When I watched Everton last season, I could spend an hour going through every part of the pitch and picking out a load of issues that they had. It’s fair to say, Martinez wasn’t moving Everton forward. The fact they finished bottom half of the table while having players like Barry, Lukaku, Barkley and Stones in their team shows the amount of issues they had. In contrast, this time around 20-30 years ago, they were the club of the moment. So what exactly happened last season? Why did Everton do so badly?
To be frank, I’m not sure Martinez had any idea on how to structure his team come the second half of the season. He wanted to play out of the back to utilise Stones and Jagileka’s passing ranges but this gave the problem of making Barry almost useless in midfield. Barry’s best trait is receiving the ball from deep and sending it forward, as a deep-lying playmaker should. Martinez’s structure allowed him and McCarthy to sit higher up but this gave another problem: it highlighted Barry’s lack of mobility and inability to press. Teams were ripping apart Everton and it wasn’t any of the personnel’s fault, it was the manager’s.
Fast forward a few months and you see Ronald Koeman take the helm at Everton after his tenure at Southampton. Many described this move as odd and almost a sideways move but it was a smart one by Koeman. He knew none of the big teams in England would need a new manager for another couple of years at least and Everton have the ability to be a big team in England again, while also having better finances, facilities and arguably better players than Southampton. But what did he bring to Everton? Instead of building around a certain way of playing, he built around a certain player: Gareth Barry.
Koeman first cashed in on England international John Stones and bought Ashley Williams in his place. This essentially meant to me he wanted to change the structure of Everton’s midfield and he did so. He lets Barry sit deeper and with the addition of Gueye from Villa, he had a versatile midfielder next to arguably one of the most underrated DLPs to play. It’s a solid midfield structure and with the additions of Bolasie and Valencia, it means Everton now have pace, power and skill in the final third to link up with the midfield and defence.
This is an interesting topic for most fans and pundits. But for me they’re not. You look at the depth teams like City, Arsenal and Spurs have in contrast to Everton and you’ll see they’re much better prepared for a long title push. Everton could be top for material but whether or not that’ll be easy is uncertain, as there’s about 7 teams potentially hoping for four Champions League spots. Saying that, I look at United and it’s fairly safe to assume Everton look like a stronger team. Competent defence, midfield which suits their defence and a solid structure to it, balanced and deadly attack. Anything is possible for Everton.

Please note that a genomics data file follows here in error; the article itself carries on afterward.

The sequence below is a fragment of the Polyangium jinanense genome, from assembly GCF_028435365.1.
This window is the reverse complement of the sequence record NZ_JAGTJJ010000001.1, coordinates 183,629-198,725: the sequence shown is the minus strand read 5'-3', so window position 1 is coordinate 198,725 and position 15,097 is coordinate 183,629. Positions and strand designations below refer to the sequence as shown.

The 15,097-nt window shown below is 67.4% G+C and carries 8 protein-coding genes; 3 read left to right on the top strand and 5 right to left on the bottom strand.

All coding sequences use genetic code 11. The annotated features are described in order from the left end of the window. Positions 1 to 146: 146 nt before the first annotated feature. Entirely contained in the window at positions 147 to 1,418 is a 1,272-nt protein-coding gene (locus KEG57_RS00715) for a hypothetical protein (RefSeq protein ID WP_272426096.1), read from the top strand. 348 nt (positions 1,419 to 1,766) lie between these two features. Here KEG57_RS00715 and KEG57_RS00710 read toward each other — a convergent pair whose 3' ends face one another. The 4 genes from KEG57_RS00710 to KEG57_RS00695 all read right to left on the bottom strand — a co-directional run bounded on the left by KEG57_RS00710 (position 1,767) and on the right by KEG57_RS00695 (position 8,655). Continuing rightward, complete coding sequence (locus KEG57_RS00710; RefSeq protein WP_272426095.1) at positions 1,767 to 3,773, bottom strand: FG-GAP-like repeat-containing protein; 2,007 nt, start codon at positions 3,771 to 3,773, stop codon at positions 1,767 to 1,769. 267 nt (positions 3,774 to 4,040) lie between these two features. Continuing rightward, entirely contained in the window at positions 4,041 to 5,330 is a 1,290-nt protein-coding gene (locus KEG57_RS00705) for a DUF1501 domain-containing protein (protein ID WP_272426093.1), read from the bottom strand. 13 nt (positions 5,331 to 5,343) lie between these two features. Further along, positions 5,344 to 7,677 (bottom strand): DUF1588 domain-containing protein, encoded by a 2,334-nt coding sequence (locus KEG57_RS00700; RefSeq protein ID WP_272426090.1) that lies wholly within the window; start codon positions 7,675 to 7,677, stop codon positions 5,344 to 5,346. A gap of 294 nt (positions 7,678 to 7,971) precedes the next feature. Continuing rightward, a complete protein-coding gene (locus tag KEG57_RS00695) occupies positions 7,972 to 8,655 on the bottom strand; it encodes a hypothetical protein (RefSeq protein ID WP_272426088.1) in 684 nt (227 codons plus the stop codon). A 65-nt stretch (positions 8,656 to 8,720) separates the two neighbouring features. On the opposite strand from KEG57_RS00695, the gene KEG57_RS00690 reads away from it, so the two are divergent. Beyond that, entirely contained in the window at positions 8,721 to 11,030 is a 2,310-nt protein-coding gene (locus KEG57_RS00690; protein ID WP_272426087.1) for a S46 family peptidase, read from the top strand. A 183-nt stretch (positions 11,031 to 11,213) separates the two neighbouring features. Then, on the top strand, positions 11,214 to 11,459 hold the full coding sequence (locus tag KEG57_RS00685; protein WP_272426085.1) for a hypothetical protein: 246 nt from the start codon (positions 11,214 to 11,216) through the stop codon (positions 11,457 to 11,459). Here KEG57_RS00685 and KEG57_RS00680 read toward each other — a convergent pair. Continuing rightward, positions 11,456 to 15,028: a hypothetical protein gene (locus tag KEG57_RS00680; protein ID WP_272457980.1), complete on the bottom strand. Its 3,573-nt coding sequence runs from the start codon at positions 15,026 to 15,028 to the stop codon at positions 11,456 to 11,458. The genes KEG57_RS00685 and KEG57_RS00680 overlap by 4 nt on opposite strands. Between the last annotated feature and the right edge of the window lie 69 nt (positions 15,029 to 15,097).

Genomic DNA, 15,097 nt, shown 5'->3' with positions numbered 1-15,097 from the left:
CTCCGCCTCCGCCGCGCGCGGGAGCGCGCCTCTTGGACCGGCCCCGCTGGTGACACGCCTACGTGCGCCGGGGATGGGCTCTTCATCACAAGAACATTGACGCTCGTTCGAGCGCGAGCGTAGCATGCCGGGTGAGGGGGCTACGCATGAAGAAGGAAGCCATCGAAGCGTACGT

But Everton arten’t without their issues. Koeman is a top manager with a major drawback, in that he changes his team/set up way too much. This season alone Everton have used 3 different formations. Is this a problem? Well Koeman is a tactical manager and sets up to win games. However long term strategists will notice that you ruin cohesion and collective spirit if you change too much. If you look at Leicester last season you’ll notice that they barely changed their set up and starting eleven, and used the fewest amounts of players available. I know Everton probably aren’t aiming for a title but to get into the Champions League they’ll have to make sure they keep some continuity. Inconsistent comes if you aren’t consistent with your set ups: Koeman has to notice this.
Then there’s the problem with squad depth. I’ll admit their depth isn’t as bad as I make out, but it for sure could be better. It’s not unfair to say you could strengthen Everton in about 5 positions on the pitch and looking at the teams around them (Liverpool, Spurs, Chelsea, United), Everton aren’t the standouts in this area.
If you’re an Everton fan reading this you’ll probably disagree with a few of these points, but in a sense you’ll agree that the fact Everton are being talked about in relation to Champions League positions shows how far they’ve come since the days of Martinez and Moyes. Especially with Martinez and (I quote Paul Merson) his “Men in Black memory eraser.” Everton are definitely a team to watch at the minute and their draw with City was a masterpiece in what Koeman can do. It’ll be a while until Koeman can get a squad good enough to be a title contender for sure, but it’s exciting times ahead for Everton, the fans just got to have patience with the Dutchman.